cover image The Perseverance

The Perseverance

Raymond Antrobus. Tin House, $16.95 trade paper (96p) ISBN 978-1-951142-42-1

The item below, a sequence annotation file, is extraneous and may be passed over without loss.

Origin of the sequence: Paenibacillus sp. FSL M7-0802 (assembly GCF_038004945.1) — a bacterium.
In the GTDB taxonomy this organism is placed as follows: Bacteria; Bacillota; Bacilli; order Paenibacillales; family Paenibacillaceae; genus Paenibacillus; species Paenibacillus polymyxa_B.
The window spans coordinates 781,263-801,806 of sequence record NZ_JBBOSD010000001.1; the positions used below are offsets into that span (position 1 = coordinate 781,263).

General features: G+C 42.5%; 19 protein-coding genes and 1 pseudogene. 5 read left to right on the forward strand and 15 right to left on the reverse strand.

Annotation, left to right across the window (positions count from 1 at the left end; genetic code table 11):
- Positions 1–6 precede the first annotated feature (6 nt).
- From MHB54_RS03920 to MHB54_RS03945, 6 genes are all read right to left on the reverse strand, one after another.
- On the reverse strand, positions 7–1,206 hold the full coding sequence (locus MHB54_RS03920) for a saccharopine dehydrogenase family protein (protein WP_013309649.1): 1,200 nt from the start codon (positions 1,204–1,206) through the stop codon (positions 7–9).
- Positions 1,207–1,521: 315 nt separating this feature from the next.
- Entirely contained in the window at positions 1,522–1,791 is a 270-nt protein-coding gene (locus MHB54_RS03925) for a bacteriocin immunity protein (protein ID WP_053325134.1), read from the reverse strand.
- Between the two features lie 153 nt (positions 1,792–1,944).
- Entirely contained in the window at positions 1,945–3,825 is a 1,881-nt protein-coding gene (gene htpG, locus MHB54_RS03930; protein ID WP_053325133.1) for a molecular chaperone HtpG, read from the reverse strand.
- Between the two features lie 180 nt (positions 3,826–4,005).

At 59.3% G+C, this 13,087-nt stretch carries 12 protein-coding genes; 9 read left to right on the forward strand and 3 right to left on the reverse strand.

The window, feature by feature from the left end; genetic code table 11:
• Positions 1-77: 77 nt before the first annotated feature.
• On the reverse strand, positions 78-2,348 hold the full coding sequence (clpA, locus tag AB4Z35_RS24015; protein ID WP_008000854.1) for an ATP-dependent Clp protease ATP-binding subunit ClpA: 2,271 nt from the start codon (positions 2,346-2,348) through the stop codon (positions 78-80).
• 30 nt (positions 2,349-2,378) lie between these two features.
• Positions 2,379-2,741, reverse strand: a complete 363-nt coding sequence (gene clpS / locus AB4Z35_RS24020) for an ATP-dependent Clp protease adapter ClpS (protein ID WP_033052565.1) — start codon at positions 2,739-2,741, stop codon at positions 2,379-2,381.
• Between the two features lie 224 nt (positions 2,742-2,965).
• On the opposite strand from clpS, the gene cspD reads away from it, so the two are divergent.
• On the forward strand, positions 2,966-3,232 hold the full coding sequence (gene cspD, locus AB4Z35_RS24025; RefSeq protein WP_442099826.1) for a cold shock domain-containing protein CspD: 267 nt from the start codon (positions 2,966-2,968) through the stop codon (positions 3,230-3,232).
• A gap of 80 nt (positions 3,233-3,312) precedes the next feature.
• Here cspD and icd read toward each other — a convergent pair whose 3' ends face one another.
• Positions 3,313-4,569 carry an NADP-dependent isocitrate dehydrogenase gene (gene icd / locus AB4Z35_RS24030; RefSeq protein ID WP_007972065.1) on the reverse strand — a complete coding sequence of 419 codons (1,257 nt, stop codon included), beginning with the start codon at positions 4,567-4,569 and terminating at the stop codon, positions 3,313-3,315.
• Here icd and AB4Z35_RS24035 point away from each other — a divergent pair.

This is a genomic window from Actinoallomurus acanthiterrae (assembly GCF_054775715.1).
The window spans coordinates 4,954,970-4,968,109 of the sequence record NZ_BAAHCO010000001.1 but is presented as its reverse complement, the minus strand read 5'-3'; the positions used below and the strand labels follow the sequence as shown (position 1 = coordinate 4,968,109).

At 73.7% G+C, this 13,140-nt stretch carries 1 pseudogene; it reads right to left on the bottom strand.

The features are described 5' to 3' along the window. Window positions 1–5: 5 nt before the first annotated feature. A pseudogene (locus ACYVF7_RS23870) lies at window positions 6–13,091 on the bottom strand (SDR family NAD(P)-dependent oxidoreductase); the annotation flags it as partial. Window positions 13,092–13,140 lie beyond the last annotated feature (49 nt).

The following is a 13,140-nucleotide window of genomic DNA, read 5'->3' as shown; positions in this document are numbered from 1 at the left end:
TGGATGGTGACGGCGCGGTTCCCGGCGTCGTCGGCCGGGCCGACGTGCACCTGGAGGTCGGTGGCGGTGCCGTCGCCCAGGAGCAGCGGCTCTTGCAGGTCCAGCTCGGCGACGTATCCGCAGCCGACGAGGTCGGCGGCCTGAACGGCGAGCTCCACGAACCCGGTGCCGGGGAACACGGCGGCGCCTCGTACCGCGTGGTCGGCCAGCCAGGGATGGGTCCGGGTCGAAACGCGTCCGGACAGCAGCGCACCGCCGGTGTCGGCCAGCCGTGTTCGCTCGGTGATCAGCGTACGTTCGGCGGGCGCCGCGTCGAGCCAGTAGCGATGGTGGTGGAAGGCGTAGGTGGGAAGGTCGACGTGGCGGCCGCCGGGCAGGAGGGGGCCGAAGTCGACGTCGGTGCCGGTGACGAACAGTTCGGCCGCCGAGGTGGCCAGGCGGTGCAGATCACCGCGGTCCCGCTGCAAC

“All good words in sign are said with the thumb,” a sign language teacher declares in Antrobus’s moving debut. Exploring his early experience of deafness, Antrobus invites the reader to feel the frustration and emotional complexity of navigating through the world: “I was a broken speaker, you were never a broken interpreter.” Language and communication become touchstones of the collection; poems like “Aunt Beryl Meets Castro” evoke Jamaican patois (“Listen listen, you know I/ met Castro in Jamaica in/ ’77 mi work with/ government under Manley”). Equally memorable is Antro-bus’s consideration of his embattled identity: “There is such a thing as a key confidently cut/ that accepts the locks it doesn’t fit.” However, it’s his evocations of his late father, a Jamaican immigrant who battled alcoholism and faced British policemen “who didn’t believe he belonged/ unless they heard his English,/ which was smooth as some uptown roads,” that gives the collection its heart. What might be gimmicky or sentimental—the poem “Thinking of Dad’s Dick,” for instance—becomes moving and memorable: “He knew he wouldn’t live/ to see me grown... He had to give,/ while he could, the length of his life to me.” In these pages, Antrobus’s evocative, musical honesty is unforgettable. (Mar.)